This week we’re sharing with you something our friend Debi Walter wrote. Debi and her husband Tom have a wonderful ministry at Theromaticvineyard.com. In this Insight, Debi points out something that is important for all of us to note when we are tempted to settle for that, which we shouldn’t. She writes:
There are times when settling is a good thing, like when you find a place to call home, or when you’re finally able to settle a long-standing argument. Settling on a purchase price of something means both parties are satisfied with the bottom line and agree no more negotiating is necessary. Settling also has permanence to it—like when an avalanche settles at the bottom of a mountain. Once the dust clears you know the pile of rocks is there for good.
But there are times when we should never settle, especially in marriage.
We should never settle in:
• Pursuing my spouse.
Just because you said, “I do” doesn’t mean you’ve said, “I’m done”. The marriage is just beginning and your pursuit of them after marriage is more important than your pursuit of them before. Why? Because before you were trying to get them to commit to love you “for as long as you both shall live.” But after you’re married is when the real fun begins. Nights don’t have to end with a good night kiss at the front door. You can complete your heart’s desire as often as you like.
• Studying my spouse.
Knowing their likes and dislikes and doing all you can to love them in the way that will mean the most to them.
• Resolving conflicts
If there are areas in your relationship that you know are hot spots, it does no good to ignore the issue. It won’t go away. It will only fester over time and cause even more damage. Do the hard work and get the help you need to resolve issues quickly.
• Love for God.
When it comes to our personal relationship with The Lord, we can’t settle. If we do we aren’t standing still, but drifting further apart. It takes a daily commitment to grow in our relationship with God. He desires our time and affection. And giving it to Him wholeheartedly is the best thing we can do to grow our marriage.
Settling brings stagnation and stifles our forward movement. Like a stream that no longer flows to the sea; if there’s a dam blocking the water, it stagnates and attracts all kinds of unwanted pests. It’s best to deal with the blockage and allow the stream to flow freely again. It will not only be best for your relationship, but also for all those who know and love you.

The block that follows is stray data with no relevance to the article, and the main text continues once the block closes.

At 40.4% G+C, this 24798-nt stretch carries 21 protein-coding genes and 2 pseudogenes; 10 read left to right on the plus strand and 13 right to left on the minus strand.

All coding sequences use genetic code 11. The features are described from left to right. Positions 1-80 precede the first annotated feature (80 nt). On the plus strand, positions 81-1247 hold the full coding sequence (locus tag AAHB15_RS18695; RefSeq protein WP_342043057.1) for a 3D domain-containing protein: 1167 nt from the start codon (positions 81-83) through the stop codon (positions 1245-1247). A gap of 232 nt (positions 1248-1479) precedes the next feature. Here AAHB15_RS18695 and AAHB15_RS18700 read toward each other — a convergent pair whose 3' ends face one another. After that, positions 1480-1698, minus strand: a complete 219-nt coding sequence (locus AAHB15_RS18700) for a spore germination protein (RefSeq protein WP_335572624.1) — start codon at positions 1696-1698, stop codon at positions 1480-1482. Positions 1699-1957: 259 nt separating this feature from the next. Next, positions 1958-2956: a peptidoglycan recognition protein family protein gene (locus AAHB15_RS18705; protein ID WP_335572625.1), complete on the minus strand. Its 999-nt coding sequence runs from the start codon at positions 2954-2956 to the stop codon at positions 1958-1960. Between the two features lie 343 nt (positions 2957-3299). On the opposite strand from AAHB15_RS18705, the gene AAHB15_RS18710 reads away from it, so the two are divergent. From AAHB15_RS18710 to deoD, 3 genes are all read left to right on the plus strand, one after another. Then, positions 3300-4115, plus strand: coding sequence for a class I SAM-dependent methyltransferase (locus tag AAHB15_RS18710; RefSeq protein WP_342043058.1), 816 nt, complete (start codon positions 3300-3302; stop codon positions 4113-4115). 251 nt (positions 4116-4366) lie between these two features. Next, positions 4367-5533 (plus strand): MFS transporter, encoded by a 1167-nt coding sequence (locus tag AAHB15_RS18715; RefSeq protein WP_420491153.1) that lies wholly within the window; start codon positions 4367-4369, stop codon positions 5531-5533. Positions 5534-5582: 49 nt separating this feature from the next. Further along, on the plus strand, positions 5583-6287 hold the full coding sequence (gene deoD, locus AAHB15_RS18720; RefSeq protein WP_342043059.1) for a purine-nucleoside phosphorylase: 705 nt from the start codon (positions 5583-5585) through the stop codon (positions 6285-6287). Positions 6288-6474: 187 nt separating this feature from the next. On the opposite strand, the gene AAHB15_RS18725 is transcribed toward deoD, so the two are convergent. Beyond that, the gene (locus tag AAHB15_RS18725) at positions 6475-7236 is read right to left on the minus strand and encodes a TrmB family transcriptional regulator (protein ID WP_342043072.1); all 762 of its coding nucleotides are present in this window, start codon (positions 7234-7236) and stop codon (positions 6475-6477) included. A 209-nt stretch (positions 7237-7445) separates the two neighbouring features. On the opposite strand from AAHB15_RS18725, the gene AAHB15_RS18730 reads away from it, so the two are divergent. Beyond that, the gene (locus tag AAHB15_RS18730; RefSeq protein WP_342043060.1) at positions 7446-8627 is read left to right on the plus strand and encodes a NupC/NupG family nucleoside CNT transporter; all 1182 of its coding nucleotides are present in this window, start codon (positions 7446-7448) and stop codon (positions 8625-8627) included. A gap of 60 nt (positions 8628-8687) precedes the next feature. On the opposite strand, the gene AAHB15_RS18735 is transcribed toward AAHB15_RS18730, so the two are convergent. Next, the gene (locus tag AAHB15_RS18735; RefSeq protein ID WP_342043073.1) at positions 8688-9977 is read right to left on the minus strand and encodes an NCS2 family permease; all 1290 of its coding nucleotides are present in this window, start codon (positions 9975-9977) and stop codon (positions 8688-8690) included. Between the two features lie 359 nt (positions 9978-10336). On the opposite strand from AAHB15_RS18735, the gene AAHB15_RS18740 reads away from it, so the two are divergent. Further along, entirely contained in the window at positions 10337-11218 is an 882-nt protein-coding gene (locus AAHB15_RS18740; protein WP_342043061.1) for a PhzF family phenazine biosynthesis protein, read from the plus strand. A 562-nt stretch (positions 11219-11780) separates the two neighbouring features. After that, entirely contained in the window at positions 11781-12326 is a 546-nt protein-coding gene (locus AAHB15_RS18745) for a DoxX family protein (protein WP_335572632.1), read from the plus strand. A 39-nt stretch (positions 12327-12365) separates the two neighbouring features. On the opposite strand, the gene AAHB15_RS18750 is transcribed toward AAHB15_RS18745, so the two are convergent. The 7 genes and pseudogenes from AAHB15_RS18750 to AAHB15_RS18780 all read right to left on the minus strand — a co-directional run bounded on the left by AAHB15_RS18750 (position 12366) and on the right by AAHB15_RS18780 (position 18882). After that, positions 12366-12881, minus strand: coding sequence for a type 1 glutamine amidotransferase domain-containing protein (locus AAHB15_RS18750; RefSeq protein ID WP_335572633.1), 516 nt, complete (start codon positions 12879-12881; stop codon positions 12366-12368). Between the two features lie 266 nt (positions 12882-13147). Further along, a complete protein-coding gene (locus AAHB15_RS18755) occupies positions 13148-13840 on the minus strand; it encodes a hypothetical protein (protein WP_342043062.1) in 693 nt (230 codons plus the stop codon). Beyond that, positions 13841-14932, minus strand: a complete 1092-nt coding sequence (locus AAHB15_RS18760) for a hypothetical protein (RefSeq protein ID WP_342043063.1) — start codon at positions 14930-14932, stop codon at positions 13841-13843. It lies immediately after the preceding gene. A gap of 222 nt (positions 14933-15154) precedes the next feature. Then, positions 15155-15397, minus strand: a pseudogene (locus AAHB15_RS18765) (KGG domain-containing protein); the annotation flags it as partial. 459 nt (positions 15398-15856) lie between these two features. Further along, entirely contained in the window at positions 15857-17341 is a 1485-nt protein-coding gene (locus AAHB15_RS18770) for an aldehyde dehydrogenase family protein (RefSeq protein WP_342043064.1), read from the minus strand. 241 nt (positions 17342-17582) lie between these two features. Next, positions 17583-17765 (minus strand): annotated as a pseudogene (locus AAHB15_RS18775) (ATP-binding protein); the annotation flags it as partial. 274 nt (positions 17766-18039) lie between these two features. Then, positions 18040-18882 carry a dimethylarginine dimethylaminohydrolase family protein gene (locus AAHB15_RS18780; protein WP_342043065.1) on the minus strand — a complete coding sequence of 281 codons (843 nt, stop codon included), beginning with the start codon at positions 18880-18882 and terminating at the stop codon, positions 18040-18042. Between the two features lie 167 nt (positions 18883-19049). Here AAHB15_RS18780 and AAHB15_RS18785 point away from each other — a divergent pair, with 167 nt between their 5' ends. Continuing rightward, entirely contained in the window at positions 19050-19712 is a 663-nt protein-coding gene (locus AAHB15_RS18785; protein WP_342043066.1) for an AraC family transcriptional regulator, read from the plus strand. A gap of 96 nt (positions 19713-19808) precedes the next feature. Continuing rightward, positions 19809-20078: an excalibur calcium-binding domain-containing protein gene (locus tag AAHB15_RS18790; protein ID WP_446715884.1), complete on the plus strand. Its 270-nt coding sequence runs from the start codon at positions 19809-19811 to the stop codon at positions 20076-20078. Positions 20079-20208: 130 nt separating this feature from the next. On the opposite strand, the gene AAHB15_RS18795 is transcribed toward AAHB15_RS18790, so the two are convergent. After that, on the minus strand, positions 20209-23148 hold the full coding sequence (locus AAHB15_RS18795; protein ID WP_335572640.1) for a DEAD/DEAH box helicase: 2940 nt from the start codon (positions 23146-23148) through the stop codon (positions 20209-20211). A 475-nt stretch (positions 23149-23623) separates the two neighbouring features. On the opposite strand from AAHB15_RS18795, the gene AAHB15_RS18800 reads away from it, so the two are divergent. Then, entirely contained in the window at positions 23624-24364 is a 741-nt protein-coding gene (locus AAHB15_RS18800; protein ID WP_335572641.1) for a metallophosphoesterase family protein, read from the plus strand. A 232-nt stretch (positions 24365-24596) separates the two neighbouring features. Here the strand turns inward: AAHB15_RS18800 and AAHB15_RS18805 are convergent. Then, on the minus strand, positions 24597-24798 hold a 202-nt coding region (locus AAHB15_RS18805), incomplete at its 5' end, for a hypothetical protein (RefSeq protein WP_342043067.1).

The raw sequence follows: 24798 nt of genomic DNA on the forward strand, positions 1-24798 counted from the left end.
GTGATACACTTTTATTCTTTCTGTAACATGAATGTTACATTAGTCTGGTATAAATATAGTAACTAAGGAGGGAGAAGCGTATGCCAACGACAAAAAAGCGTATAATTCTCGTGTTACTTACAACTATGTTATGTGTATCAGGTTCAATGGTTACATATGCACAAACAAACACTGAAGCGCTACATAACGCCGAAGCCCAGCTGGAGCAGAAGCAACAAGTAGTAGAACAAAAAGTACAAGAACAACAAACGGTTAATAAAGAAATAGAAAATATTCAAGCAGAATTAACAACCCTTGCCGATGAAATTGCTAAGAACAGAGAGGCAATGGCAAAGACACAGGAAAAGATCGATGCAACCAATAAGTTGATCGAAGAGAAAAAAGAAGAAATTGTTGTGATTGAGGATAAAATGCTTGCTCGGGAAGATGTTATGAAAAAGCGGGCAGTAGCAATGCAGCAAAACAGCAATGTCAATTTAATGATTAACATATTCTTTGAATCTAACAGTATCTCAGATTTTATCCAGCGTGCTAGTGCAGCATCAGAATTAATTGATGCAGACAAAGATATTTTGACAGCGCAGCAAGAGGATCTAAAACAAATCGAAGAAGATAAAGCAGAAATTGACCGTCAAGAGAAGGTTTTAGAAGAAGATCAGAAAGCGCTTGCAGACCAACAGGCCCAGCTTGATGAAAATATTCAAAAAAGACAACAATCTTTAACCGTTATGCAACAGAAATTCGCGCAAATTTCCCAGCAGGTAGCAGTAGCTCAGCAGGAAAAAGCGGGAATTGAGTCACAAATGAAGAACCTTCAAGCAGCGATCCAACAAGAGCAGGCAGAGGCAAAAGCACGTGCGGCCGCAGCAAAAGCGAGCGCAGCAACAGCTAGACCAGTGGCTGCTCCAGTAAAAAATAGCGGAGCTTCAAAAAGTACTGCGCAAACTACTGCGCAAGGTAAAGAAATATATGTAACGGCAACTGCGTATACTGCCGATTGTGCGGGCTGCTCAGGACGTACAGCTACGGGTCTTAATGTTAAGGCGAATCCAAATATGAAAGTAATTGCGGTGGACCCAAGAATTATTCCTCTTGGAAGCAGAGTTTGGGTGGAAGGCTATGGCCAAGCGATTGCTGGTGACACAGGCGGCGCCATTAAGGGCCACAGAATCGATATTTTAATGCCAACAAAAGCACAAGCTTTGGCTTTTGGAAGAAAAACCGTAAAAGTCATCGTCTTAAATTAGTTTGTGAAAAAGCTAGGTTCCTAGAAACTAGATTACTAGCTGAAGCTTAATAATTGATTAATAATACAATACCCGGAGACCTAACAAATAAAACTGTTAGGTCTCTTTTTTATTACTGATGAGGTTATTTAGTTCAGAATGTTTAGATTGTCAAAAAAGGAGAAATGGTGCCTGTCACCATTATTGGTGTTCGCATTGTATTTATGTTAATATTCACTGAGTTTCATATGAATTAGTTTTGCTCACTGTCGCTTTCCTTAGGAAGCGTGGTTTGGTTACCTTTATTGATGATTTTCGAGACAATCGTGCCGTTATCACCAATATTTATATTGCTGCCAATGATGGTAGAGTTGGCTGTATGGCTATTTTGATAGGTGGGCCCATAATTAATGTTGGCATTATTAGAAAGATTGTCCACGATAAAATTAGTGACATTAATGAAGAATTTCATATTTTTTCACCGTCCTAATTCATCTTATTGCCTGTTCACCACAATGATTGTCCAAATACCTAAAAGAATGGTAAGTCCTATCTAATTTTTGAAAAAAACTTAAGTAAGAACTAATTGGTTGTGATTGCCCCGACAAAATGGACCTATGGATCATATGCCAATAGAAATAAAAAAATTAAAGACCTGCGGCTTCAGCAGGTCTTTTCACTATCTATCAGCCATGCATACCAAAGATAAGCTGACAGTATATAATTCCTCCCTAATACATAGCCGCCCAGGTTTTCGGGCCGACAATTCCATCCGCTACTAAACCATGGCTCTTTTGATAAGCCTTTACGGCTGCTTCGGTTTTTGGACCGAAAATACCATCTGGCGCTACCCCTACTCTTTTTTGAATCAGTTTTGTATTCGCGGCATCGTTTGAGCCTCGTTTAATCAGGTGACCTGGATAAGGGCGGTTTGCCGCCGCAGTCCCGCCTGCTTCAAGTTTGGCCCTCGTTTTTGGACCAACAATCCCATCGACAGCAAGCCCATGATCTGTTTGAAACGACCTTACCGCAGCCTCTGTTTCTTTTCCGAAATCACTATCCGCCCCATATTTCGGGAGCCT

In what ways have YOU settled? Please share this with us.
Also, please know that our prayers are with you that you “settle” only in the areas of marriage, which will make your relationship stronger. If you need prayer, please go to the Marriage Missions Prayer Wall. It’s there that we will join you in prayer for your marriage concern.
Steve and Cindy Wright
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One response to “4 Ways We Should Never Settle in Marriage”
I pursued my spouse and we married. He was a drinker when we met, myself too. Since marrying and also having become a cancer patient, I have practically quit drinking. It’s not good for me and I no longer need it to have fun or let loose. Unfortunately my spouse is the opposite. He’s still stuck in the binge and habitual drinking. It’s killing our marriage.
He won’t seek help and I love him so this has me very stressed. When he’s sober life is good. Otherwise he’s saying hurtful things to me and these remarks have me thinking whether or not he truly loves me or simply a very sick person, an alcoholic, who’s unwilling to get ask or admit he needs help. I am frustrated and sad for me. I really love him and don’t want to leave, but I’m not sure how much longer I can do this.